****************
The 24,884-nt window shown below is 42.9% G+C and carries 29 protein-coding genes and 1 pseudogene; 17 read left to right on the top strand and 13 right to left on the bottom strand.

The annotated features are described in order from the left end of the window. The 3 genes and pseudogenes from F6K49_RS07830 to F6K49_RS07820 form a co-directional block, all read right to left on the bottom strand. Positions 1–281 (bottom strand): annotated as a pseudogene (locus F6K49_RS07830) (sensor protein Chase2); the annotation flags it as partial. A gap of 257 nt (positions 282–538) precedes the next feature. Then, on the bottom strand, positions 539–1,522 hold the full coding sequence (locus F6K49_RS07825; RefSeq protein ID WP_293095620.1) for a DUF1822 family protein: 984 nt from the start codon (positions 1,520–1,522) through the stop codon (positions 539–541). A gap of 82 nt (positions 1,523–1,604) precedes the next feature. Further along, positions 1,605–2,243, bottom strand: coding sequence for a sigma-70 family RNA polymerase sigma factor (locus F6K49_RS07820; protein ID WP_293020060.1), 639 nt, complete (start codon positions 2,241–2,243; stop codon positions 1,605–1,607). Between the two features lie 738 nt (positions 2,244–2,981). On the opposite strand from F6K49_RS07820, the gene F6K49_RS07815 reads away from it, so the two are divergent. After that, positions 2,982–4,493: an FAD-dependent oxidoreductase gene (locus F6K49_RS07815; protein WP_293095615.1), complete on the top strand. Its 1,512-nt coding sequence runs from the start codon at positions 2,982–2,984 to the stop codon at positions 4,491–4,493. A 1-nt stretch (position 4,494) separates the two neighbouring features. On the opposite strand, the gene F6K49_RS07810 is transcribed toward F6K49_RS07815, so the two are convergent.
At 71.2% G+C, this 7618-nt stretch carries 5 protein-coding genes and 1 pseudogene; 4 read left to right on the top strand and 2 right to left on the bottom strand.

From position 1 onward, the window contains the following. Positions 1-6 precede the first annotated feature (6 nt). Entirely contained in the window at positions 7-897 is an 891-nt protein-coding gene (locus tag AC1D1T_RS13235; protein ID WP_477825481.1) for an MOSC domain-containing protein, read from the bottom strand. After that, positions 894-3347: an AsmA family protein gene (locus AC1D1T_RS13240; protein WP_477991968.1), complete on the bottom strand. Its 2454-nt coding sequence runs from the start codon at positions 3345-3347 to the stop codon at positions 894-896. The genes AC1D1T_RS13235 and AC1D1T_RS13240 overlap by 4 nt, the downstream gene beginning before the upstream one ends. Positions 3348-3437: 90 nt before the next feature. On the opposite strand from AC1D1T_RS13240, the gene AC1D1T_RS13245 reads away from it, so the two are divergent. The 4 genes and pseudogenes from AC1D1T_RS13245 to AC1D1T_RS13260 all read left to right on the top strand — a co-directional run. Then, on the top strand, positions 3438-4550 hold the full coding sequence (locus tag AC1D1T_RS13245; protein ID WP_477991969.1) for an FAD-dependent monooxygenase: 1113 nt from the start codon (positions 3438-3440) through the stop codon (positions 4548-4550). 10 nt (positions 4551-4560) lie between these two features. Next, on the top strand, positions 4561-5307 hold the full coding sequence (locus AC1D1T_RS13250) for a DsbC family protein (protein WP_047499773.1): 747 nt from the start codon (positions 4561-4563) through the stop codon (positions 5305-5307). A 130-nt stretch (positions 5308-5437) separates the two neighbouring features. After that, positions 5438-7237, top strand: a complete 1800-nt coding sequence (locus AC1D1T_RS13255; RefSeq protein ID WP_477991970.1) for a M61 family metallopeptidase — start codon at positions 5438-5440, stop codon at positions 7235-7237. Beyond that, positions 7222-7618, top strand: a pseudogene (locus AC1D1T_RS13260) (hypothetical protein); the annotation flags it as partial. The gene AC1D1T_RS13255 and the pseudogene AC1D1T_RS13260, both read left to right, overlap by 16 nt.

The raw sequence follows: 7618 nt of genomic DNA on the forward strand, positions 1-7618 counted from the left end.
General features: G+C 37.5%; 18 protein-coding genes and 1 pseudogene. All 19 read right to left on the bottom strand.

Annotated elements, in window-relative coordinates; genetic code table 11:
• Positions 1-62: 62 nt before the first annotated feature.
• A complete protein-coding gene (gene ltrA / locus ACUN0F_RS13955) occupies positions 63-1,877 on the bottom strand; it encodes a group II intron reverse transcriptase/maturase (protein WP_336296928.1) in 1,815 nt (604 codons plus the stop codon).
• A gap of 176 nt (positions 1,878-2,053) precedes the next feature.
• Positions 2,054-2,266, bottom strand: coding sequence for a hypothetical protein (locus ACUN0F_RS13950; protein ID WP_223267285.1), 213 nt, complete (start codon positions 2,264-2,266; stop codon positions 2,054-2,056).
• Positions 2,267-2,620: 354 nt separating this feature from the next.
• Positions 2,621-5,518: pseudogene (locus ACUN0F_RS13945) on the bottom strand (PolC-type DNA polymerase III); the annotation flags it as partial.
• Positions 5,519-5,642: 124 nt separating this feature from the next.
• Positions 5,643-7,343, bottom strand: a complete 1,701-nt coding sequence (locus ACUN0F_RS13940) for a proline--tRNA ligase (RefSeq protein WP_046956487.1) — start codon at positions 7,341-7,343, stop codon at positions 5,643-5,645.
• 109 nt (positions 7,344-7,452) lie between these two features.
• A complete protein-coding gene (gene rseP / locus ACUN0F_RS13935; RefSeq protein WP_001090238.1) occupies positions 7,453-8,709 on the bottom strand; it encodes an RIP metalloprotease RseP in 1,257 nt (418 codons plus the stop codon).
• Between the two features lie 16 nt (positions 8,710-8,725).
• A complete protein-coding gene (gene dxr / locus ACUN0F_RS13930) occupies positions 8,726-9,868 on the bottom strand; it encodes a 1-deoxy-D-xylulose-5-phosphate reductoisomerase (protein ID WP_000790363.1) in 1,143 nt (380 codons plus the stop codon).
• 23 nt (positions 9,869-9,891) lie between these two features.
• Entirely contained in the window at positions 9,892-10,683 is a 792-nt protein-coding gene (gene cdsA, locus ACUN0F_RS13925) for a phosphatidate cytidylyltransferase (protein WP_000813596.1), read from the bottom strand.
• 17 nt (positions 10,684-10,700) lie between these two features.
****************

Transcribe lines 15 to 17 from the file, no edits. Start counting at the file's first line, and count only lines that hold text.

• Positions 5,643-7,343, bottom strand: a complete 1,701-nt coding sequence (locus ACUN0F_RS13940) for a proline--tRNA ligase (RefSeq protein WP_046956487.1) — start codon at positions 7,341-7,343, stop codon at positions 5,643-5,645.
• 109 nt (positions 7,344-7,452) lie between these two features.
• A complete protein-coding gene (gene rseP / locus ACUN0F_RS13935; RefSeq protein WP_001090238.1) occupies positions 7,453-8,709 on the bottom strand; it encodes an RIP metalloprotease RseP in 1,257 nt (418 codons plus the stop codon).